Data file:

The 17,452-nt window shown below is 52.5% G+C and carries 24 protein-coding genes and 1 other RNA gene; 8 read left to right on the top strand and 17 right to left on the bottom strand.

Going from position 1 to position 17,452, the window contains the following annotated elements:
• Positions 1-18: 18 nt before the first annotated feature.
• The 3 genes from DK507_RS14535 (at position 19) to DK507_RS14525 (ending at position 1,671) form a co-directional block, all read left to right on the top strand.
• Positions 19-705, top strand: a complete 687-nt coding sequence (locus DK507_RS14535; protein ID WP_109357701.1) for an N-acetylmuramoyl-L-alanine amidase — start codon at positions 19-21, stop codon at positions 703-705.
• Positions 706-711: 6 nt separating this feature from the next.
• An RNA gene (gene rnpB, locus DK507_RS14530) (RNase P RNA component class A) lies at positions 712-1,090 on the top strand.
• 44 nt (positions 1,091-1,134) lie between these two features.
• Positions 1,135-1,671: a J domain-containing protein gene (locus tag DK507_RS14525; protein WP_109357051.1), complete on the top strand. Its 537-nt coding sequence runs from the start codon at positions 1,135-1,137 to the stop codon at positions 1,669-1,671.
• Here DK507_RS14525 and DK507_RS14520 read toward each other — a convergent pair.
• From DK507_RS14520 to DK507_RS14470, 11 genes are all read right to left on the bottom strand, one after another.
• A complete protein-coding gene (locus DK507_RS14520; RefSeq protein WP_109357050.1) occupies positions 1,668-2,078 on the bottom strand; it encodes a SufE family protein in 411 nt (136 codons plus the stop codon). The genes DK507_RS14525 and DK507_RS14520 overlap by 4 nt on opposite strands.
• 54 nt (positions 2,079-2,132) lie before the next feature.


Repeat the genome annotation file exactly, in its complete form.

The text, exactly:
The 17,452-nt window shown below is 52.5% G+C and carries 24 protein-coding genes and 1 other RNA gene; 8 read left to right on the top strand and 17 right to left on the bottom strand.

Going from position 1 to position 17,452, the window contains the following annotated elements:
• Positions 1-18: 18 nt before the first annotated feature.
• The 3 genes from DK507_RS14535 (at position 19) to DK507_RS14525 (ending at position 1,671) form a co-directional block, all read left to right on the top strand.
• Positions 19-705, top strand: a complete 687-nt coding sequence (locus DK507_RS14535; protein ID WP_109357701.1) for an N-acetylmuramoyl-L-alanine amidase — start codon at positions 19-21, stop codon at positions 703-705.
• Positions 706-711: 6 nt separating this feature from the next.
• An RNA gene (gene rnpB, locus DK507_RS14530) (RNase P RNA component class A) lies at positions 712-1,090 on the top strand.
• 44 nt (positions 1,091-1,134) lie between these two features.
• Positions 1,135-1,671: a J domain-containing protein gene (locus tag DK507_RS14525; protein WP_109357051.1), complete on the top strand. Its 537-nt coding sequence runs from the start codon at positions 1,135-1,137 to the stop codon at positions 1,669-1,671.
• Here DK507_RS14525 and DK507_RS14520 read toward each other — a convergent pair.
• From DK507_RS14520 to DK507_RS14470, 11 genes are all read right to left on the bottom strand, one after another.
• A complete protein-coding gene (locus DK507_RS14520; RefSeq protein WP_109357050.1) occupies positions 1,668-2,078 on the bottom strand; it encodes a SufE family protein in 411 nt (136 codons plus the stop codon). The genes DK507_RS14525 and DK507_RS14520 overlap by 4 nt on opposite strands.
• 54 nt (positions 2,079-2,132) lie before the next feature.